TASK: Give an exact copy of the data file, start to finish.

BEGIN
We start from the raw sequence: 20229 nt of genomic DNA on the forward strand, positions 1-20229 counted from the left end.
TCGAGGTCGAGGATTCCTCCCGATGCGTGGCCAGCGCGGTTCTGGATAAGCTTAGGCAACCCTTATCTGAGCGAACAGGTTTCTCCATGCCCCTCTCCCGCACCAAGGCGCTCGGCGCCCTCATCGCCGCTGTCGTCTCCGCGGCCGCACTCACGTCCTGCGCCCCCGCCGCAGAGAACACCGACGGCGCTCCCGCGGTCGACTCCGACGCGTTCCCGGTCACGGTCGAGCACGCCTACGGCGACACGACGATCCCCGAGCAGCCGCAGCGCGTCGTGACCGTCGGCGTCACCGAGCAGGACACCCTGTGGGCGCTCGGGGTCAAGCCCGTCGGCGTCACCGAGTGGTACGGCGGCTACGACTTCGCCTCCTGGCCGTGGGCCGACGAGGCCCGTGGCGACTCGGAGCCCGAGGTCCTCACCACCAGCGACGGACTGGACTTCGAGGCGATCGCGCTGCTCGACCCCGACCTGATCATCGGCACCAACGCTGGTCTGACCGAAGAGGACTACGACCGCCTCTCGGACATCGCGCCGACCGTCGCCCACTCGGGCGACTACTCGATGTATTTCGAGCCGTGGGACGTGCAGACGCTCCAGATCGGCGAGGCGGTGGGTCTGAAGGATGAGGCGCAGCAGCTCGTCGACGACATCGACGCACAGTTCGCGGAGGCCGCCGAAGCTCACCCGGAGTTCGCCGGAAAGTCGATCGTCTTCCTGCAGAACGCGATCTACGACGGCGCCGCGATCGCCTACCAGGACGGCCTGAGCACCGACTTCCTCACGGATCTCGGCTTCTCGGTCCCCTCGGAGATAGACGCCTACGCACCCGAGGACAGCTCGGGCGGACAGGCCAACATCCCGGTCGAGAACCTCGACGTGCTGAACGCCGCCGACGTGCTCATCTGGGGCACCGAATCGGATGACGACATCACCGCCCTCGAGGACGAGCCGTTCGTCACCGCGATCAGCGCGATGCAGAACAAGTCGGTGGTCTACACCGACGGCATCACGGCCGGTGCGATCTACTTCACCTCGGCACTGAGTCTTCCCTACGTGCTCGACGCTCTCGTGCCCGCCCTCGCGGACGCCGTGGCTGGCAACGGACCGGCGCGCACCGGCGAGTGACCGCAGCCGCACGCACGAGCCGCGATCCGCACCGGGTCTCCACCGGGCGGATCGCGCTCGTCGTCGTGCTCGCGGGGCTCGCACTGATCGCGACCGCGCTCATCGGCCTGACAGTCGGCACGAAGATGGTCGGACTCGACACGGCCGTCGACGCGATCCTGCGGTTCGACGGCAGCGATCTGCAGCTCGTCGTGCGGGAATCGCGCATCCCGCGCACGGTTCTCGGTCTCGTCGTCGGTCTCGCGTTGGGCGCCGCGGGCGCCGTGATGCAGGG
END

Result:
We start from the raw sequence: 20229 nt of genomic DNA on the forward strand, positions 1-20229 counted from the left end.
TCGAGGTCGAGGATTCCTCCCGATGCGTGGCCAGCGCGGTTCTGGATAAGCTTAGGCAACCCTTATCTGAGCGAACAGGTTTCTCCATGCCCCTCTCCCGCACCAAGGCGCTCGGCGCCCTCATCGCCGCTGTCGTCTCCGCGGCCGCACTCACGTCCTGCGCCCCCGCCGCAGAGAACACCGACGGCGCTCCCGCGGTCGACTCCGACGCGTTCCCGGTCACGGTCGAGCACGCCTACGGCGACACGACGATCCCCGAGCAGCCGCAGCGCGTCGTGACCGTCGGCGTCACCGAGCAGGACACCCTGTGGGCGCTCGGGGTCAAGCCCGTCGGCGTCACCGAGTGGTACGGCGGCTACGACTTCGCCTCCTGGCCGTGGGCCGACGAGGCCCGTGGCGACTCGGAGCCCGAGGTCCTCACCACCAGCGACGGACTGGACTTCGAGGCGATCGCGCTGCTCGACCCCGACCTGATCATCGGCACCAACGCTGGTCTGACCGAAGAGGACTACGACCGCCTCTCGGACATCGCGCCGACCGTCGCCCACTCGGGCGACTACTCGATGTATTTCGAGCCGTGGGACGTGCAGACGCTCCAGATCGGCGAGGCGGTGGGTCTGAAGGATGAGGCGCAGCAGCTCGTCGACGACATCGACGCACAGTTCGCGGAGGCCGCCGAAGCTCACCCGGAGTTCGCCGGAAAGTCGATCGTCTTCCTGCAGAACGCGATCTACGACGGCGCCGCGATCGCCTACCAGGACGGCCTGAGCACCGACTTCCTCACGGATCTCGGCTTCTCGGTCCCCTCGGAGATAGACGCCTACGCACCCGAGGACAGCTCGGGCGGACAGGCCAACATCCCGGTCGAGAACCTCGACGTGCTGAACGCCGCCGACGTGCTCATCTGGGGCACCGAATCGGATGACGACATCACCGCCCTCGAGGACGAGCCGTTCGTCACCGCGATCAGCGCGATGCAGAACAAGTCGGTGGTCTACACCGACGGCATCACGGCCGGTGCGATCTACTTCACCTCGGCACTGAGTCTTCCCTACGTGCTCGACGCTCTCGTGCCCGCCCTCGCGGACGCCGTGGCTGGCAACGGACCGGCGCGCACCGGCGAGTGACCGCAGCCGCACGCACGAGCCGCGATCCGCACCGGGTCTCCACCGGGCGGATCGCGCTCGTCGTCGTGCTCGCGGGGCTCGCACTGATCGCGACCGCGCTCATCGGCCTGACAGTCGGCACGAAGATGGTCGGACTCGACACGGCCGTCGACGCGATCCTGCGGTTCGACGGCAGCGATCTGCAGCTCGTCGTGCGGGAATCGCGCATCCCGCGCACGGTTCTCGGTCTCGTCGTCGGTCTCGCGTTGGGCGCCGCGGGCGCCGTGATGCAGGG